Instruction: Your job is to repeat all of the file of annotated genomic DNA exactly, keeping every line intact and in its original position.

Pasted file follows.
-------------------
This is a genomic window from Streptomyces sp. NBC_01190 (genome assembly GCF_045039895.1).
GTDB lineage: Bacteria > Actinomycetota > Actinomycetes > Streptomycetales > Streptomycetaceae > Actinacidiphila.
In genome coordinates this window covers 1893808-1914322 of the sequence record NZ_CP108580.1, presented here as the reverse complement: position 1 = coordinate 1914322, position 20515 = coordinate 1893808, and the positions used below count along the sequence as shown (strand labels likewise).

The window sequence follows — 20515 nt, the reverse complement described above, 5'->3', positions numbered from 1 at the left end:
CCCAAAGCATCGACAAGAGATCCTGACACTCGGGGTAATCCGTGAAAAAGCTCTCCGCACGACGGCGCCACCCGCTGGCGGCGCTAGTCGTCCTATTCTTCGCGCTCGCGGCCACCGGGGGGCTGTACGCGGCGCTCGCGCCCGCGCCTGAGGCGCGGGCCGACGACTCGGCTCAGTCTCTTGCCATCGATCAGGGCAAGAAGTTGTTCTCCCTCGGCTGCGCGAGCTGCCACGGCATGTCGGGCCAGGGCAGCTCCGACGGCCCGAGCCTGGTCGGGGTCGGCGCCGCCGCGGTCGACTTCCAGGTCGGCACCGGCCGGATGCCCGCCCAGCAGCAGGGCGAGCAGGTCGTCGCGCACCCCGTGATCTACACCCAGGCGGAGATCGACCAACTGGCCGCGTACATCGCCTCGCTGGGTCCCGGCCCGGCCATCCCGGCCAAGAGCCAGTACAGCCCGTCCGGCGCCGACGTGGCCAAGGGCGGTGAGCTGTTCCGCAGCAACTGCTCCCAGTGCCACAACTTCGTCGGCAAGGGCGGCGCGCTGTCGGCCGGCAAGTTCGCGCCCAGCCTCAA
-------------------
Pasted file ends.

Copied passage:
This is a genomic window from Streptomyces sp. NBC_01190 (genome assembly GCF_045039895.1).
GTDB lineage: Bacteria > Actinomycetota > Actinomycetes > Streptomycetales > Streptomycetaceae > Actinacidiphila.
In genome coordinates this window covers 1893808-1914322 of the sequence record NZ_CP108580.1, presented here as the reverse complement: position 1 = coordinate 1914322, position 20515 = coordinate 1893808, and the positions used below count along the sequence as shown (strand labels likewise).

The window sequence follows — 20515 nt, the reverse complement described above, 5'->3', positions numbered from 1 at the left end:
CCCAAAGCATCGACAAGAGATCCTGACACTCGGGGTAATCCGTGAAAAAGCTCTCCGCACGACGGCGCCACCCGCTGGCGGCGCTAGTCGTCCTATTCTTCGCGCTCGCGGCCACCGGGGGGCTGTACGCGGCGCTCGCGCCCGCGCCTGAGGCGCGGGCCGACGACTCGGCTCAGTCTCTTGCCATCGATCAGGGCAAGAAGTTGTTCTCCCTCGGCTGCGCGAGCTGCCACGGCATGTCGGGCCAGGGCAGCTCCGACGGCCCGAGCCTGGTCGGGGTCGGCGCCGCCGCGGTCGACTTCCAGGTCGGCACCGGCCGGATGCCCGCCCAGCAGCAGGGCGAGCAGGTCGTCGCGCACCCCGTGATCTACACCCAGGCGGAGATCGACCAACTGGCCGCGTACATCGCCTCGCTGGGTCCCGGCCCGGCCATCCCGGCCAAGAGCCAGTACAGCCCGTCCGGCGCCGACGTGGCCAAGGGCGGTGAGCTGTTCCGCAGCAACTGCTCCCAGTGCCACAACTTCGTCGGCAAGGGCGGCGCGCTGTCGGCCGGCAAGTTCGCGCCCAGCCTCAA